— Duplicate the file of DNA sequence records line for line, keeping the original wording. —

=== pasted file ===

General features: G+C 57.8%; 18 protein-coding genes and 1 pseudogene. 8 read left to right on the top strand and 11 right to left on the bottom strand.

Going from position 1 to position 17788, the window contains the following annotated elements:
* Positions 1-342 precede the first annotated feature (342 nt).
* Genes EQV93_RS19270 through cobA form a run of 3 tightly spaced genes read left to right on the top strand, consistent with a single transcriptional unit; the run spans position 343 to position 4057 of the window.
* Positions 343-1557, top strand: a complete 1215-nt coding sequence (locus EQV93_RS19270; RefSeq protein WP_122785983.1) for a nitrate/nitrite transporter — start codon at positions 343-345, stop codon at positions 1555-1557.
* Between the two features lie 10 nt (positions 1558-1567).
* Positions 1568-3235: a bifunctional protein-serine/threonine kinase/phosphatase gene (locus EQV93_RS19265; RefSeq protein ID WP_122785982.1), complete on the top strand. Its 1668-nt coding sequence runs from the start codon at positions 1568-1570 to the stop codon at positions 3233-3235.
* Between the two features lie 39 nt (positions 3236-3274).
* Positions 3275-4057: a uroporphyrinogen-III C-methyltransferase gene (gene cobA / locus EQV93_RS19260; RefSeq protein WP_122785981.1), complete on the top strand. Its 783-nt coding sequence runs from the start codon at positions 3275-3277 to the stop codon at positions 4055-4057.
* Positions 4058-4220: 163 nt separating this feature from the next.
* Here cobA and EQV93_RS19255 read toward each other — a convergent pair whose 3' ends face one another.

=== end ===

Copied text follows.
General features: G+C 57.8%; 18 protein-coding genes and 1 pseudogene. 8 read left to right on the top strand and 11 right to left on the bottom strand.

Going from position 1 to position 17788, the window contains the following annotated elements:
* Positions 1-342 precede the first annotated feature (342 nt).
* Genes EQV93_RS19270 through cobA form a run of 3 tightly spaced genes read left to right on the top strand, consistent with a single transcriptional unit; the run spans position 343 to position 4057 of the window.
* Positions 343-1557, top strand: a complete 1215-nt coding sequence (locus EQV93_RS19270; RefSeq protein WP_122785983.1) for a nitrate/nitrite transporter — start codon at positions 343-345, stop codon at positions 1555-1557.
* Between the two features lie 10 nt (positions 1558-1567).
* Positions 1568-3235: a bifunctional protein-serine/threonine kinase/phosphatase gene (locus EQV93_RS19265; RefSeq protein ID WP_122785982.1), complete on the top strand. Its 1668-nt coding sequence runs from the start codon at positions 1568-1570 to the stop codon at positions 3233-3235.
* Between the two features lie 39 nt (positions 3236-3274).
* Positions 3275-4057: a uroporphyrinogen-III C-methyltransferase gene (gene cobA / locus EQV93_RS19260; RefSeq protein WP_122785981.1), complete on the top strand. Its 783-nt coding sequence runs from the start codon at positions 3275-3277 to the stop codon at positions 4055-4057.
* Positions 4058-4220: 163 nt separating this feature from the next.
* Here cobA and EQV93_RS19255 read toward each other — a convergent pair whose 3' ends face one another.